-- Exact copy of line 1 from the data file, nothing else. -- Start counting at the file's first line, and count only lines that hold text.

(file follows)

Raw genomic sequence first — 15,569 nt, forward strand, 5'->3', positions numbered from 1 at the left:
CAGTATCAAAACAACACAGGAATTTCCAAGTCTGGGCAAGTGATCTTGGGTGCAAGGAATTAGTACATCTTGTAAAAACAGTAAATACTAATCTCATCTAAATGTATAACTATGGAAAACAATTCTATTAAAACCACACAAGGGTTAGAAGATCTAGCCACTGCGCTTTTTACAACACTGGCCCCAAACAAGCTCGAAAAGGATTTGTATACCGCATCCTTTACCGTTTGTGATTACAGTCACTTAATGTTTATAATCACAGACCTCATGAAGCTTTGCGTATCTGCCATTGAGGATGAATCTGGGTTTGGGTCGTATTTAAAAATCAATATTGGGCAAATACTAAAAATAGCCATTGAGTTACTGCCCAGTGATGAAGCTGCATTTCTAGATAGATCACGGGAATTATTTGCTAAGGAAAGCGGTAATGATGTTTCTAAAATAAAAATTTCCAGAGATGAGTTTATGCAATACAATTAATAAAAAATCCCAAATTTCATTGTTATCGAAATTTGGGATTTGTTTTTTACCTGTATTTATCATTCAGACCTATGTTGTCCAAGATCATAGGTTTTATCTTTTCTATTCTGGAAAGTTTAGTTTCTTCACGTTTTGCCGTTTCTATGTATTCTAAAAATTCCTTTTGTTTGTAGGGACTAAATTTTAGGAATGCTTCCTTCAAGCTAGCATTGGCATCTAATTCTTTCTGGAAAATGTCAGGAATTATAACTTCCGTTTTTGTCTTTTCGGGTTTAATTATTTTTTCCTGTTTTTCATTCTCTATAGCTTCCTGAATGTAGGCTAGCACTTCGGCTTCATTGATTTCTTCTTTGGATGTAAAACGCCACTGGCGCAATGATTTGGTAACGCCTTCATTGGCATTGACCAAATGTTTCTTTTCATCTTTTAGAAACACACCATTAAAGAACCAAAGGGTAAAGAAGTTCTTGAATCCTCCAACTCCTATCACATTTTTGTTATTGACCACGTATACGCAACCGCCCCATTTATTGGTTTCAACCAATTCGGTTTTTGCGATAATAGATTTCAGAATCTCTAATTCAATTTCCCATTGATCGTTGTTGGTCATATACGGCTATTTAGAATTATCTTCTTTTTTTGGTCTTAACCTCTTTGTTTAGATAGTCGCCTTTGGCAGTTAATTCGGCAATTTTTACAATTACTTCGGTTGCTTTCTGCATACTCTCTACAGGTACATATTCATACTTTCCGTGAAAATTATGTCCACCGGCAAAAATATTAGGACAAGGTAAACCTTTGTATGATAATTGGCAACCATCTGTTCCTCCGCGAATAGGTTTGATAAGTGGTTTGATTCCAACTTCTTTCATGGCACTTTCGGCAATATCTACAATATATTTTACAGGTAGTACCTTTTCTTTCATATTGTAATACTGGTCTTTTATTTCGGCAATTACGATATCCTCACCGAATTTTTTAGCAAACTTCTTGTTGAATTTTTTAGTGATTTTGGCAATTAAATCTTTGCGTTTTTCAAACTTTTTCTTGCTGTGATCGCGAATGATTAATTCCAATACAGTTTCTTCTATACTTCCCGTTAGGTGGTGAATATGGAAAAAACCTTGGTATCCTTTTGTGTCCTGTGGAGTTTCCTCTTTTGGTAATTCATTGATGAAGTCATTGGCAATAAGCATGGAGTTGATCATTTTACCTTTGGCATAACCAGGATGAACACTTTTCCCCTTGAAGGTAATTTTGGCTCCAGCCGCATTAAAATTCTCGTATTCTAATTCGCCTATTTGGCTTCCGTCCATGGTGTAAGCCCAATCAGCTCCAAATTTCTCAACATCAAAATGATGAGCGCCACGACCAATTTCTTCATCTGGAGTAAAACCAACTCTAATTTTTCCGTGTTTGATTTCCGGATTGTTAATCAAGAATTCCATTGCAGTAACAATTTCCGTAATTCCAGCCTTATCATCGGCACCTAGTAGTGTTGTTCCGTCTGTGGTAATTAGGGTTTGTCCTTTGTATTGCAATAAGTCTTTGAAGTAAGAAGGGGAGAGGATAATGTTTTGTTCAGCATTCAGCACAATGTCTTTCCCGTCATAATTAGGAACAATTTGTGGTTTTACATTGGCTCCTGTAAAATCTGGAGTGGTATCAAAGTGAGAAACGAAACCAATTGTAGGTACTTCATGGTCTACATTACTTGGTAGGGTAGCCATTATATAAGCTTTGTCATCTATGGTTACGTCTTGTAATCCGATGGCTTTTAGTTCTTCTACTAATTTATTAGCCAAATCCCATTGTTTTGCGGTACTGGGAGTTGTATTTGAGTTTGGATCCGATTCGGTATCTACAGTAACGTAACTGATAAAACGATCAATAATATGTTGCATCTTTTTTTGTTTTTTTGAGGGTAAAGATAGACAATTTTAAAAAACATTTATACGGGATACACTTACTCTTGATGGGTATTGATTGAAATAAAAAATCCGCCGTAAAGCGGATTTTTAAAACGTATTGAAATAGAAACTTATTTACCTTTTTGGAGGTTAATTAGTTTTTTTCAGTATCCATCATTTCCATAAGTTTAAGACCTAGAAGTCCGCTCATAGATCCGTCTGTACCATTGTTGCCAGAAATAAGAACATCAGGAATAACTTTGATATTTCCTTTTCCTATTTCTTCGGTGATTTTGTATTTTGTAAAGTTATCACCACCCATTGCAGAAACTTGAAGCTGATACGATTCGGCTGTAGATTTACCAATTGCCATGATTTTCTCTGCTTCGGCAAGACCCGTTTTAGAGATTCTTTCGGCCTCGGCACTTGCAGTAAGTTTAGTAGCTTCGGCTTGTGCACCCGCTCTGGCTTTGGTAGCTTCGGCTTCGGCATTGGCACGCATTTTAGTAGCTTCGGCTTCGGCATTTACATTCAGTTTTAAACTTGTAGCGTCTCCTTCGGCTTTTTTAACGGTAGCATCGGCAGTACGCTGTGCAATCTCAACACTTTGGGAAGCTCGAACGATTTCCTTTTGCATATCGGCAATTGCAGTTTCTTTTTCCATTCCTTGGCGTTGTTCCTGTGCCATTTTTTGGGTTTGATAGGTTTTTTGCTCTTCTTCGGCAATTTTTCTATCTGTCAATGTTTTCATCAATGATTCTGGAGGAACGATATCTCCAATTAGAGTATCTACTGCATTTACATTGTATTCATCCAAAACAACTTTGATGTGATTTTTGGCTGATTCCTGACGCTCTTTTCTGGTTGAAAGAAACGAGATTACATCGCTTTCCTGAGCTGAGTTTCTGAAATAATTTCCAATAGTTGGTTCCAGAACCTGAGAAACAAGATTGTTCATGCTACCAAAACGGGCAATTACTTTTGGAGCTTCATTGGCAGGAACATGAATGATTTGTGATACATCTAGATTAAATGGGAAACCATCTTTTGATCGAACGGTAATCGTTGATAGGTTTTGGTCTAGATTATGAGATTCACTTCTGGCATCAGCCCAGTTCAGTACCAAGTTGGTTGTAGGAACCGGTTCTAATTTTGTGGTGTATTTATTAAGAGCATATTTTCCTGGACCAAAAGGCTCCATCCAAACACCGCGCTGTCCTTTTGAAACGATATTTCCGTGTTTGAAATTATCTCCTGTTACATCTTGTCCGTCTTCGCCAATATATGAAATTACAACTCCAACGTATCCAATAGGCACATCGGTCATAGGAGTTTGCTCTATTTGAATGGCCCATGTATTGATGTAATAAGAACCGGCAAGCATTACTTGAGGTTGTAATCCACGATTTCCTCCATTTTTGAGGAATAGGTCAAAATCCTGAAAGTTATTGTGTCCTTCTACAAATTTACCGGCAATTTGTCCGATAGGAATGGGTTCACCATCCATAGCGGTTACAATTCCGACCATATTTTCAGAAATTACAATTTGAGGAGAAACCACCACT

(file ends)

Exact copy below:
Raw genomic sequence first — 15,569 nt, forward strand, 5'->3', positions numbered from 1 at the left: